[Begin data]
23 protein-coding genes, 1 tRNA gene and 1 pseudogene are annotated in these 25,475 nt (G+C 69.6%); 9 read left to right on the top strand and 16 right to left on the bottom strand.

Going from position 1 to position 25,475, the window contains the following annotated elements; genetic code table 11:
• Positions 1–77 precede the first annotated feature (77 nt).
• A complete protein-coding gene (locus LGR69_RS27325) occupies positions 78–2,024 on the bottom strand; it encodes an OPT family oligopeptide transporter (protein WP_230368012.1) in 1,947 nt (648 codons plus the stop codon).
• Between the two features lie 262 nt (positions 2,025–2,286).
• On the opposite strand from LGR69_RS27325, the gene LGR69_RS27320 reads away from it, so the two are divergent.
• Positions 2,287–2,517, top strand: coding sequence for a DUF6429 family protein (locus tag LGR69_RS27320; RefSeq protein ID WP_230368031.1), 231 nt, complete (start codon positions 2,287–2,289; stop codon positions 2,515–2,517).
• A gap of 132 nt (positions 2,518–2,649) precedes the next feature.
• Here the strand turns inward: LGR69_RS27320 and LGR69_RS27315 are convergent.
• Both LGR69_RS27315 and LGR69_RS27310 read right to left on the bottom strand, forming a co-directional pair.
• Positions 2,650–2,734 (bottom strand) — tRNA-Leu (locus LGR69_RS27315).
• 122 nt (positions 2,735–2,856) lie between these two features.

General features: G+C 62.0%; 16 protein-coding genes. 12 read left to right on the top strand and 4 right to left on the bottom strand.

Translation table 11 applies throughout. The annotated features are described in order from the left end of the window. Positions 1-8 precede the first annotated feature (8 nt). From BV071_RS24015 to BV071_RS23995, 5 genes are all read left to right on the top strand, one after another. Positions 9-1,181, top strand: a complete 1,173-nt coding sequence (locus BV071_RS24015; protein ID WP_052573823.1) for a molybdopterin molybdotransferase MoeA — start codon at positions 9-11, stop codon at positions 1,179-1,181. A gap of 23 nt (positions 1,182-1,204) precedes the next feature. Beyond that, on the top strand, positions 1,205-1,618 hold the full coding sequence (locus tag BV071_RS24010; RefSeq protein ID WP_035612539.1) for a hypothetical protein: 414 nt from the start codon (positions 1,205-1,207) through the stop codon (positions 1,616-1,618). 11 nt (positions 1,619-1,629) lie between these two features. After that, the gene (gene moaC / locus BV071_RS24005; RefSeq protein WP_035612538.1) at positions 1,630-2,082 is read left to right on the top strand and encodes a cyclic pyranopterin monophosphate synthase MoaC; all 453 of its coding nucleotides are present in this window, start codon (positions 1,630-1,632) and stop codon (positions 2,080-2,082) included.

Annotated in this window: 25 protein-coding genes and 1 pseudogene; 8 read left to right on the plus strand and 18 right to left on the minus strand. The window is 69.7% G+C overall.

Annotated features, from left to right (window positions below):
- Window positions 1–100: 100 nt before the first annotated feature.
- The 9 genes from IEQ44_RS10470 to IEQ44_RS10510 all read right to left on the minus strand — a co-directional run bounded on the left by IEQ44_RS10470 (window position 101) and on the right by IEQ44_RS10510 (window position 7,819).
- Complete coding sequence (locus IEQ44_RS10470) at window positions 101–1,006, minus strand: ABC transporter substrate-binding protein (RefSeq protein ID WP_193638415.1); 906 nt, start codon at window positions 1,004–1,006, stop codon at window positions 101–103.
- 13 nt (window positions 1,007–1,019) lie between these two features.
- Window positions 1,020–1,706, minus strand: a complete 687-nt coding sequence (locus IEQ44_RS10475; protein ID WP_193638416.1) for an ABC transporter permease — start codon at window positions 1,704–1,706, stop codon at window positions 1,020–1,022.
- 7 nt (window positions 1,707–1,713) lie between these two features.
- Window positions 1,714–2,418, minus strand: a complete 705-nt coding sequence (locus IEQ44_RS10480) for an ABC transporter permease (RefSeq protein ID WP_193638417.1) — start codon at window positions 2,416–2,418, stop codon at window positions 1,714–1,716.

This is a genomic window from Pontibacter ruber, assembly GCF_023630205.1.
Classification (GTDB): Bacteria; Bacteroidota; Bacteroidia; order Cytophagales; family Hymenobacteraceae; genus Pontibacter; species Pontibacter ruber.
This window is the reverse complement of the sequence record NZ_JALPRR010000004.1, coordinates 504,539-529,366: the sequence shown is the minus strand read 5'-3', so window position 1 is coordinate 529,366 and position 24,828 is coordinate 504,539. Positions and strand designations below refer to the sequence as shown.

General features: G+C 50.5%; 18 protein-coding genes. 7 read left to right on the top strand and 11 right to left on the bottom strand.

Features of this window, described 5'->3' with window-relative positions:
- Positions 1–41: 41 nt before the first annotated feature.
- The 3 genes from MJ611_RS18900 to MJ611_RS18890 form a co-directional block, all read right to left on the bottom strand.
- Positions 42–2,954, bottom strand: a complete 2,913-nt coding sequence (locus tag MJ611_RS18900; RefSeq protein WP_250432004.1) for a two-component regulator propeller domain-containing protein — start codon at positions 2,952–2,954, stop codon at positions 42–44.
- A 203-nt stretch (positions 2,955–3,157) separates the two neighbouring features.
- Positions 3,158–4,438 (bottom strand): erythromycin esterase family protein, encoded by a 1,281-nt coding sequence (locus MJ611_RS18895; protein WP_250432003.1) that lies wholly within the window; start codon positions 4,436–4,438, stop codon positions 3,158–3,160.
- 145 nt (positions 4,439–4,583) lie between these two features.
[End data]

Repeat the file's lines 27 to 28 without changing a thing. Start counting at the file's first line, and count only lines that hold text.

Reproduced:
General features: G+C 50.5%; 18 protein-coding genes. 7 read left to right on the top strand and 11 right to left on the bottom strand.

Features of this window, described 5'->3' with window-relative positions: